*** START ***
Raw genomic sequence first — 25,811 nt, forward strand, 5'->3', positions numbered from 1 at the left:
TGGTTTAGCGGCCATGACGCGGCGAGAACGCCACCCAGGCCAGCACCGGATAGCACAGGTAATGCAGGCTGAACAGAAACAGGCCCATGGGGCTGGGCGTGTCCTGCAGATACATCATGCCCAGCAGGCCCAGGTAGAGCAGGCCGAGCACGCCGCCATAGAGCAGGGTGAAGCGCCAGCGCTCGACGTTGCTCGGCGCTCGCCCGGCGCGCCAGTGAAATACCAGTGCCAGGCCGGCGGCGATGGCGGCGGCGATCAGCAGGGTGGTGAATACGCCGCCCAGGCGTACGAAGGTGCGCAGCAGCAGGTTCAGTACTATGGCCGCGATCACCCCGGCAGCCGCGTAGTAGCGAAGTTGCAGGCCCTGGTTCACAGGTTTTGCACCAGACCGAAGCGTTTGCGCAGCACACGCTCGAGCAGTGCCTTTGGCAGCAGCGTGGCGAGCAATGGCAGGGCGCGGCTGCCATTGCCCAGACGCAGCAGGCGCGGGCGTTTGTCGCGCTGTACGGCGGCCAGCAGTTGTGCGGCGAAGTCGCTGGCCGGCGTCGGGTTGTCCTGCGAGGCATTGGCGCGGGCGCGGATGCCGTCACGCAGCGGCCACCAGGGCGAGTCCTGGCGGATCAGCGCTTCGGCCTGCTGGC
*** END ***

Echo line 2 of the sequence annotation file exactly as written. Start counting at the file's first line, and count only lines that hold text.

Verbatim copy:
TGGTTTAGCGGCCATGACGCGGCGAGAACGCCACCCAGGCCAGCACCGGATAGCACAGGTAATGCAGGCTGAACAGAAACAGGCCCATGGGGCTGGGCGTGTCCTGCAGATACATCATGCCCAGCAGGCCCAGGTAGAGCAGGCCGAGCACGCCGCCATAGAGCAGGGTGAAGCGCCAGCGCTCGACGTTGCTCGGCGCTCGCCCGGCGCGCCAGTGAAATACCAGTGCCAGGCCGGCGGCGATGGCGGCGGCGATCAGCAGGGTGGTGAATACGCCGCCCAGGCGTACGAAGGTGCGCAGCAGCAGGTTCAGTACTATGGCCGCGATCACCCCGGCAGCCGCGTAGTAGCGAAGTTGCAGGCCCTGGTTCACAGGTTTTGCACCAGACCGAAGCGTTTGCGCAGCACACGCTCGAGCAGTGCCTTTGGCAGCAGCGTGGCGAGCAATGGCAGGGCGCGGCTGCCATTGCCCAGACGCAGCAGGCGCGGGCGTTTGTCGCGCTGTACGGCGGCCAGCAGTTGTGCGGCGAAGTCGCTGGCCGGCGTCGGGTTGTCCTGCGAGGCATTGGCGCGGGCGCGGATGCCGTCACGCAGCGGCCACCAGGGCGAGTCCTGGCGGATCAGCGCTTCGGCCTGCTGGC